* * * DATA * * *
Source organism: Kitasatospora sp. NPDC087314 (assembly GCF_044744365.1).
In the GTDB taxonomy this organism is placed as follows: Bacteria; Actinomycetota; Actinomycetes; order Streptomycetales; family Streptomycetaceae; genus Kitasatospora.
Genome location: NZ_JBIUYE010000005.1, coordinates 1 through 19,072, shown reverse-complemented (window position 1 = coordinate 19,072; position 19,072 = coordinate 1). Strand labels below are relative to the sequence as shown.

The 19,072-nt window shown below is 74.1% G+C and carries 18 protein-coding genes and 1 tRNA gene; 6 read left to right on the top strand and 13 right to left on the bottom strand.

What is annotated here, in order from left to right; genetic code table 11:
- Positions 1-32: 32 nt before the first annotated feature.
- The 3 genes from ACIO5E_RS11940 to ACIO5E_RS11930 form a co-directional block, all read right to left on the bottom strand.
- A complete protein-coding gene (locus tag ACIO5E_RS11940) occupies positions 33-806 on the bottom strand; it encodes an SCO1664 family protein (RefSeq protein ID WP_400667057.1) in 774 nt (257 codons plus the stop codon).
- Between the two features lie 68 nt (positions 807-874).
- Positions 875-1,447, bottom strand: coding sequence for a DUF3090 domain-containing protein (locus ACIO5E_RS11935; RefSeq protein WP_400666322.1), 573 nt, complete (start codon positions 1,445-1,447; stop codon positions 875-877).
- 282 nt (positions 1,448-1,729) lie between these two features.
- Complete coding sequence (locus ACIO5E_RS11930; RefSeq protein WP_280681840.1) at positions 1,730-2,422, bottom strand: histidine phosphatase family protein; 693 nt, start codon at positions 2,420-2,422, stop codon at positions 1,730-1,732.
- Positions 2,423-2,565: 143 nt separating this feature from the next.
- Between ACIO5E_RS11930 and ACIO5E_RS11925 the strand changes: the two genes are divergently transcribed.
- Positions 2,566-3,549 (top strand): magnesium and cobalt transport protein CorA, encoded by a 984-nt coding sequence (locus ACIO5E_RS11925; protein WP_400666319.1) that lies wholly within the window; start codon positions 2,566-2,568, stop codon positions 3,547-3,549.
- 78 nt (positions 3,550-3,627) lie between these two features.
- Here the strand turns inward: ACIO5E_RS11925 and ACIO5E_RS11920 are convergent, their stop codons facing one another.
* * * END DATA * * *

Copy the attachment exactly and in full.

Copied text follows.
Source organism: Kitasatospora sp. NPDC087314 (assembly GCF_044744365.1).
In the GTDB taxonomy this organism is placed as follows: Bacteria; Actinomycetota; Actinomycetes; order Streptomycetales; family Streptomycetaceae; genus Kitasatospora.
Genome location: NZ_JBIUYE010000005.1, coordinates 1 through 19,072, shown reverse-complemented (window position 1 = coordinate 19,072; position 19,072 = coordinate 1). Strand labels below are relative to the sequence as shown.

The 19,072-nt window shown below is 74.1% G+C and carries 18 protein-coding genes and 1 tRNA gene; 6 read left to right on the top strand and 13 right to left on the bottom strand.

What is annotated here, in order from left to right; genetic code table 11:
- Positions 1-32: 32 nt before the first annotated feature.
- The 3 genes from ACIO5E_RS11940 to ACIO5E_RS11930 form a co-directional block, all read right to left on the bottom strand.
- A complete protein-coding gene (locus tag ACIO5E_RS11940) occupies positions 33-806 on the bottom strand; it encodes an SCO1664 family protein (RefSeq protein ID WP_400667057.1) in 774 nt (257 codons plus the stop codon).
- Between the two features lie 68 nt (positions 807-874).
- Positions 875-1,447, bottom strand: coding sequence for a DUF3090 domain-containing protein (locus ACIO5E_RS11935; RefSeq protein WP_400666322.1), 573 nt, complete (start codon positions 1,445-1,447; stop codon positions 875-877).
- 282 nt (positions 1,448-1,729) lie between these two features.
- Complete coding sequence (locus ACIO5E_RS11930; RefSeq protein WP_280681840.1) at positions 1,730-2,422, bottom strand: histidine phosphatase family protein; 693 nt, start codon at positions 2,420-2,422, stop codon at positions 1,730-1,732.
- Positions 2,423-2,565: 143 nt separating this feature from the next.
- Between ACIO5E_RS11930 and ACIO5E_RS11925 the strand changes: the two genes are divergently transcribed.
- Positions 2,566-3,549 (top strand): magnesium and cobalt transport protein CorA, encoded by a 984-nt coding sequence (locus ACIO5E_RS11925; protein WP_400666319.1) that lies wholly within the window; start codon positions 2,566-2,568, stop codon positions 3,547-3,549.
- 78 nt (positions 3,550-3,627) lie between these two features.
- Here the strand turns inward: ACIO5E_RS11925 and ACIO5E_RS11920 are convergent, their stop codons facing one another.